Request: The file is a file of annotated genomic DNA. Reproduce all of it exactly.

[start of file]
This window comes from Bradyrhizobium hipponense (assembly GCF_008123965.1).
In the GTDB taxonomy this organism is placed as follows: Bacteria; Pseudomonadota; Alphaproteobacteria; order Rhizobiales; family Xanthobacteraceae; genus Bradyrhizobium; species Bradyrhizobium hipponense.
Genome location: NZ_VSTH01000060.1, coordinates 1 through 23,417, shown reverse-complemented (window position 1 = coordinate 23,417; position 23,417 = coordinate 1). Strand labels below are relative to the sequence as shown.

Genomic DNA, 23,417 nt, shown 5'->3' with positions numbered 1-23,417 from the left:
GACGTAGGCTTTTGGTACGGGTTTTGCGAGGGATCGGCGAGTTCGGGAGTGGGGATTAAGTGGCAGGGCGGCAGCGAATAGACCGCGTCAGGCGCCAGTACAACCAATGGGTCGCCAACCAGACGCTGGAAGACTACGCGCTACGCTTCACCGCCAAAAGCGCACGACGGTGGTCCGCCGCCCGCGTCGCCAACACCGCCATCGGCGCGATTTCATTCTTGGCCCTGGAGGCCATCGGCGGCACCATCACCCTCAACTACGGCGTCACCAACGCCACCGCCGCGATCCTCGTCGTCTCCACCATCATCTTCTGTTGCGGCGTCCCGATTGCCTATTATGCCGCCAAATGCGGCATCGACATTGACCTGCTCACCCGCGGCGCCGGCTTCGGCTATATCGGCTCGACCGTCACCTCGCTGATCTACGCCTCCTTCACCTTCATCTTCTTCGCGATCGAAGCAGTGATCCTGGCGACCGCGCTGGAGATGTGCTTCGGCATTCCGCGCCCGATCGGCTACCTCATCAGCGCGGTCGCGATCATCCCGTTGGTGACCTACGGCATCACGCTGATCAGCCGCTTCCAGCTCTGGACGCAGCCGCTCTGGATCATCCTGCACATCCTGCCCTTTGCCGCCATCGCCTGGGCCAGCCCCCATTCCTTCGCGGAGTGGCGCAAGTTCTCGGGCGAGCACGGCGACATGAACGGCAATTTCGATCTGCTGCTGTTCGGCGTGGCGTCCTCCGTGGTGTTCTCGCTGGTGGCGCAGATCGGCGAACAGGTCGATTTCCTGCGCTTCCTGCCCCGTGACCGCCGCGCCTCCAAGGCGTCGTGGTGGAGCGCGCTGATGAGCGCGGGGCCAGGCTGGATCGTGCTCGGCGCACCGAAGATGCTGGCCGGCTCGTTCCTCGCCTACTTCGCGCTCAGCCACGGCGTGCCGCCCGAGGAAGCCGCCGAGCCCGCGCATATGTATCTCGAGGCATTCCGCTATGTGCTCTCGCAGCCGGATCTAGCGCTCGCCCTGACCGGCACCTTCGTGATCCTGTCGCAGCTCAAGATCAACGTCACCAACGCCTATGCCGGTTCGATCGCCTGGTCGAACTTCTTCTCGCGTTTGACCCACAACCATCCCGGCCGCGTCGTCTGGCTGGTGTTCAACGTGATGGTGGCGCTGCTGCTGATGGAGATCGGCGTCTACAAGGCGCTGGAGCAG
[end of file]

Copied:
This window comes from Bradyrhizobium hipponense (assembly GCF_008123965.1).
In the GTDB taxonomy this organism is placed as follows: Bacteria; Pseudomonadota; Alphaproteobacteria; order Rhizobiales; family Xanthobacteraceae; genus Bradyrhizobium; species Bradyrhizobium hipponense.
Genome location: NZ_VSTH01000060.1, coordinates 1 through 23,417, shown reverse-complemented (window position 1 = coordinate 23,417; position 23,417 = coordinate 1). Strand labels below are relative to the sequence as shown.

Genomic DNA, 23,417 nt, shown 5'->3' with positions numbered 1-23,417 from the left:
GACGTAGGCTTTTGGTACGGGTTTTGCGAGGGATCGGCGAGTTCGGGAGTGGGGATTAAGTGGCAGGGCGGCAGCGAATAGACCGCGTCAGGCGCCAGTACAACCAATGGGTCGCCAACCAGACGCTGGAAGACTACGCGCTACGCTTCACCGCCAAAAGCGCACGACGGTGGTCCGCCGCCCGCGTCGCCAACACCGCCATCGGCGCGATTTCATTCTTGGCCCTGGAGGCCATCGGCGGCACCATCACCCTCAACTACGGCGTCACCAACGCCACCGCCGCGATCCTCGTCGTCTCCACCATCATCTTCTGTTGCGGCGTCCCGATTGCCTATTATGCCGCCAAATGCGGCATCGACATTGACCTGCTCACCCGCGGCGCCGGCTTCGGCTATATCGGCTCGACCGTCACCTCGCTGATCTACGCCTCCTTCACCTTCATCTTCTTCGCGATCGAAGCAGTGATCCTGGCGACCGCGCTGGAGATGTGCTTCGGCATTCCGCGCCCGATCGGCTACCTCATCAGCGCGGTCGCGATCATCCCGTTGGTGACCTACGGCATCACGCTGATCAGCCGCTTCCAGCTCTGGACGCAGCCGCTCTGGATCATCCTGCACATCCTGCCCTTTGCCGCCATCGCCTGGGCCAGCCCCCATTCCTTCGCGGAGTGGCGCAAGTTCTCGGGCGAGCACGGCGACATGAACGGCAATTTCGATCTGCTGCTGTTCGGCGTGGCGTCCTCCGTGGTGTTCTCGCTGGTGGCGCAGATCGGCGAACAGGTCGATTTCCTGCGCTTCCTGCCCCGTGACCGCCGCGCCTCCAAGGCGTCGTGGTGGAGCGCGCTGATGAGCGCGGGGCCAGGCTGGATCGTGCTCGGCGCACCGAAGATGCTGGCCGGCTCGTTCCTCGCCTACTTCGCGCTCAGCCACGGCGTGCCGCCCGAGGAAGCCGCCGAGCCCGCGCATATGTATCTCGAGGCATTCCGCTATGTGCTCTCGCAGCCGGATCTAGCGCTCGCCCTGACCGGCACCTTCGTGATCCTGTCGCAGCTCAAGATCAACGTCACCAACGCCTATGCCGGTTCGATCGCCTGGTCGAACTTCTTCTCGCGTTTGACCCACAACCATCCCGGCCGCGTCGTCTGGCTGGTGTTCAACGTGATGGTGGCGCTGCTGCTGATGGAGATCGGCGTCTACAAGGCGCTGGAGCAG